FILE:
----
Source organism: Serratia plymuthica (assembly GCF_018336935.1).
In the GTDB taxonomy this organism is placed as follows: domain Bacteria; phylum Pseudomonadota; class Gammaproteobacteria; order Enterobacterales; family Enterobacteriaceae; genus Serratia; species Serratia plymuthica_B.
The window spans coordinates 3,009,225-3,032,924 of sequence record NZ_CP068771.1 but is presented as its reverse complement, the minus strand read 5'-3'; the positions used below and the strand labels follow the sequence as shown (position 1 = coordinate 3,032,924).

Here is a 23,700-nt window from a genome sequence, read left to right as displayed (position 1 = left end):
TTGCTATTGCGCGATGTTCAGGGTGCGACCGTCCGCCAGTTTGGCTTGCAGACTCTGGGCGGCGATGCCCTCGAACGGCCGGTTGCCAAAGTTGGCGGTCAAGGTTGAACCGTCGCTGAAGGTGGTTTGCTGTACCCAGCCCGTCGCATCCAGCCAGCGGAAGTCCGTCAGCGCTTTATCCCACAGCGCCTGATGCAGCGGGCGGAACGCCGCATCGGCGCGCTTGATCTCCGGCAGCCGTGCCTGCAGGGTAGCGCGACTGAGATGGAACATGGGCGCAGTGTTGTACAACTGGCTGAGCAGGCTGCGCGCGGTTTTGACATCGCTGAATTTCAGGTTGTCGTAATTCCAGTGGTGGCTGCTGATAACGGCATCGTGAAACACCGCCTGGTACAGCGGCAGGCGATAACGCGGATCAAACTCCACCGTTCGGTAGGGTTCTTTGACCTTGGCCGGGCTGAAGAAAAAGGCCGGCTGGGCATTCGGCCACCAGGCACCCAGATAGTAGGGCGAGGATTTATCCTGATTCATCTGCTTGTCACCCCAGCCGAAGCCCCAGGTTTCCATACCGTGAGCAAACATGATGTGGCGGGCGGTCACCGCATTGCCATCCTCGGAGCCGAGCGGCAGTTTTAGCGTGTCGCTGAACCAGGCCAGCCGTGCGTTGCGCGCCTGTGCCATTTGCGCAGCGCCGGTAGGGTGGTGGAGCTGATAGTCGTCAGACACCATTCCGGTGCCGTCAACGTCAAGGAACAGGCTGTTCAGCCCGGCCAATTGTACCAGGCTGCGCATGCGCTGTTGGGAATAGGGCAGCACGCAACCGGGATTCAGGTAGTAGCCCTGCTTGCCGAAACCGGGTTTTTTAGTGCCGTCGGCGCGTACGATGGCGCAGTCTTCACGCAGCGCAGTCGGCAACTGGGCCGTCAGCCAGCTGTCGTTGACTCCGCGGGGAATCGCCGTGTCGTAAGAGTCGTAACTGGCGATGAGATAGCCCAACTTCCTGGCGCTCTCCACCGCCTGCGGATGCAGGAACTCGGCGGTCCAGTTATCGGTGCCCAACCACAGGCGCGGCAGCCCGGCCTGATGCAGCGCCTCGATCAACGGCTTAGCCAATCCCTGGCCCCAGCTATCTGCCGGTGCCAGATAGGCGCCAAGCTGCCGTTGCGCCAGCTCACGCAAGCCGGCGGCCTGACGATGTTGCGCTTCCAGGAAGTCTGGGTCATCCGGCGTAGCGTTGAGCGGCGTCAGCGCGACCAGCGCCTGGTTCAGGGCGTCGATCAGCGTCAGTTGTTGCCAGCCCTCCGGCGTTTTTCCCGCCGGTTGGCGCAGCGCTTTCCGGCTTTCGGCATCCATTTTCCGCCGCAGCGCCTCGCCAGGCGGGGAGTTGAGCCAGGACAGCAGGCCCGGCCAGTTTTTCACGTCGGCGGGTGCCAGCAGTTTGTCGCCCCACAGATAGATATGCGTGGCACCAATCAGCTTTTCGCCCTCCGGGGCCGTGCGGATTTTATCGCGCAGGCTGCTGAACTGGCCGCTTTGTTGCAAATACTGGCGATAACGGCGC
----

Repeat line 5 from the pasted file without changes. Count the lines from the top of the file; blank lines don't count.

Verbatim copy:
TTGCTATTGCGCGATGTTCAGGGTGCGACCGTCCGCCAGTTTGGCTTGCAGACTCTGGGCGGCGATGCCCTCGAACGGCCGGTTGCCAAAGTTGGCGGTCAAGGTTGAACCGTCGCTGAAGGTGGTTTGCTGTACCCAGCCCGTCGCATCCAGCCAGCGGAAGTCCGTCAGCGCTTTATCCCACAGCGCCTGATGCAGCGGGCGGAACGCCGCATCGGCGCGCTTGATCTCCGGCAGCCGTGCCTGCAGGGTAGCGCGACTGAGATGGAACATGGGCGCAGTGTTGTACAACTGGCTGAGCAGGCTGCGCGCGGTTTTGACATCGCTGAATTTCAGGTTGTCGTAATTCCAGTGGTGGCTGCTGATAACGGCATCGTGAAACACCGCCTGGTACAGCGGCAGGCGATAACGCGGATCAAACTCCACCGTTCGGTAGGGTTCTTTGACCTTGGCCGGGCTGAAGAAAAAGGCCGGCTGGGCATTCGGCCACCAGGCACCCAGATAGTAGGGCGAGGATTTATCCTGATTCATCTGCTTGTCACCCCAGCCGAAGCCCCAGGTTTCCATACCGTGAGCAAACATGATGTGGCGGGCGGTCACCGCATTGCCATCCTCGGAGCCGAGCGGCAGTTTTAGCGTGTCGCTGAACCAGGCCAGCCGTGCGTTGCGCGCCTGTGCCATTTGCGCAGCGCCGGTAGGGTGGTGGAGCTGATAGTCGTCAGACACCATTCCGGTGCCGTCAACGTCAAGGAACAGGCTGTTCAGCCCGGCCAATTGTACCAGGCTGCGCATGCGCTGTTGGGAATAGGGCAGCACGCAACCGGGATTCAGGTAGTAGCCCTGCTTGCCGAAACCGGGTTTTTTAGTGCCGTCGGCGCGTACGATGGCGCAGTCTTCACGCAGCGCAGTCGGCAACTGGGCCGTCAGCCAGCTGTCGTTGACTCCGCGGGGAATCGCCGTGTCGTAAGAGTCGTAACTGGCGATGAGATAGCCCAACTTCCTGGCGCTCTCCACCGCCTGCGGATGCAGGAACTCGGCGGTCCAGTTATCGGTGCCCAACCACAGGCGCGGCAGCCCGGCCTGATGCAGCGCCTCGATCAACGGCTTAGCCAATCCCTGGCCCCAGCTATCTGCCGGTGCCAGATAGGCGCCAAGCTGCCGTTGCGCCAGCTCACGCAAGCCGGCGGCCTGACGATGTTGCGCTTCCAGGAAGTCTGGGTCATCCGGCGTAGCGTTGAGCGGCGTCAGCGCGACCAGCGCCTGGTTCAGGGCGTCGATCAGCGTCAGTTGTTGCCAGCCCTCCGGCGTTTTTCCCGCCGGTTGGCGCAGCGCTTTCCGGCTTTCGGCATCCATTTTCCGCCGCAGCGCCTCGCCAGGCGGGGAGTTGAGCCAGGACAGCAGGCCCGGCCAGTTTTTCACGTCGGCGGGTGCCAGCAGTTTGTCGCCCCACAGATAGATATGCGTGGCACCAATCAGCTTTTCGCCCTCCGGGGCCGTGCGGATTTTATCGCGCAGGCTGCTGAACTGGCCGCTTTGTTGCAAATACTGGCGATAACGGCGC